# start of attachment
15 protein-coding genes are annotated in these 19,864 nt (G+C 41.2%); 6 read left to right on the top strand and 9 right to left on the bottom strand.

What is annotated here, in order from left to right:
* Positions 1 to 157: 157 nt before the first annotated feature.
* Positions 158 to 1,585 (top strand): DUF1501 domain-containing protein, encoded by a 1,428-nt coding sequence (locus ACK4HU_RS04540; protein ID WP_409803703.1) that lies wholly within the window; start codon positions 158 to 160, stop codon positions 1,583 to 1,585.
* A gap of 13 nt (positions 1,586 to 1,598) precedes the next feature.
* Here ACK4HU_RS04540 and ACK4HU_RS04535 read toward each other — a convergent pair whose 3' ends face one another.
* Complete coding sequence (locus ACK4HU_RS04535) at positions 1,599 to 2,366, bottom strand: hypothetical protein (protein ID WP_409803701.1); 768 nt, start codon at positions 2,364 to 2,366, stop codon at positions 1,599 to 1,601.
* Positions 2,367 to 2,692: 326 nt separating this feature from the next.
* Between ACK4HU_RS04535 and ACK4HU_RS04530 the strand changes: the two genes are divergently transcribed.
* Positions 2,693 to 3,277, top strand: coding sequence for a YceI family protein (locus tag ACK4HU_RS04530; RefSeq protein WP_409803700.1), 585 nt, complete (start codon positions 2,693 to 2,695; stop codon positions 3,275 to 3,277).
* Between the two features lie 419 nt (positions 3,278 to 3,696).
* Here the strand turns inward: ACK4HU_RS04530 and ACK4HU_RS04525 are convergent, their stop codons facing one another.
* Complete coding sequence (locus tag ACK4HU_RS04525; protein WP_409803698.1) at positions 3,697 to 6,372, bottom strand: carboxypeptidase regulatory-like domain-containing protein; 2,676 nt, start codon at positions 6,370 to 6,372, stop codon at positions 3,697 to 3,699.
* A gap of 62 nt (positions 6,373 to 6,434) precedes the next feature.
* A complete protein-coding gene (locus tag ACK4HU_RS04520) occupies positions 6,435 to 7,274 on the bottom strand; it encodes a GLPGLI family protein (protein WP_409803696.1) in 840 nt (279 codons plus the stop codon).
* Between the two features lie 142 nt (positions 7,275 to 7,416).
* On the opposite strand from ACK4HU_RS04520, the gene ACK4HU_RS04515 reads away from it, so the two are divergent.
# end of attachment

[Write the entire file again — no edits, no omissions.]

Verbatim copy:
15 protein-coding genes are annotated in these 19,864 nt (G+C 41.2%); 6 read left to right on the top strand and 9 right to left on the bottom strand.

What is annotated here, in order from left to right:
* Positions 1 to 157: 157 nt before the first annotated feature.
* Positions 158 to 1,585 (top strand): DUF1501 domain-containing protein, encoded by a 1,428-nt coding sequence (locus ACK4HU_RS04540; protein ID WP_409803703.1) that lies wholly within the window; start codon positions 158 to 160, stop codon positions 1,583 to 1,585.
* A gap of 13 nt (positions 1,586 to 1,598) precedes the next feature.
* Here ACK4HU_RS04540 and ACK4HU_RS04535 read toward each other — a convergent pair whose 3' ends face one another.
* Complete coding sequence (locus ACK4HU_RS04535) at positions 1,599 to 2,366, bottom strand: hypothetical protein (protein ID WP_409803701.1); 768 nt, start codon at positions 2,364 to 2,366, stop codon at positions 1,599 to 1,601.
* Positions 2,367 to 2,692: 326 nt separating this feature from the next.
* Between ACK4HU_RS04535 and ACK4HU_RS04530 the strand changes: the two genes are divergently transcribed.
* Positions 2,693 to 3,277, top strand: coding sequence for a YceI family protein (locus tag ACK4HU_RS04530; RefSeq protein WP_409803700.1), 585 nt, complete (start codon positions 2,693 to 2,695; stop codon positions 3,275 to 3,277).
* Between the two features lie 419 nt (positions 3,278 to 3,696).
* Here the strand turns inward: ACK4HU_RS04530 and ACK4HU_RS04525 are convergent, their stop codons facing one another.
* Complete coding sequence (locus tag ACK4HU_RS04525; protein WP_409803698.1) at positions 3,697 to 6,372, bottom strand: carboxypeptidase regulatory-like domain-containing protein; 2,676 nt, start codon at positions 6,370 to 6,372, stop codon at positions 3,697 to 3,699.
* A gap of 62 nt (positions 6,373 to 6,434) precedes the next feature.
* A complete protein-coding gene (locus tag ACK4HU_RS04520) occupies positions 6,435 to 7,274 on the bottom strand; it encodes a GLPGLI family protein (protein WP_409803696.1) in 840 nt (279 codons plus the stop codon).
* Between the two features lie 142 nt (positions 7,275 to 7,416).
* On the opposite strand from ACK4HU_RS04520, the gene ACK4HU_RS04515 reads away from it, so the two are divergent.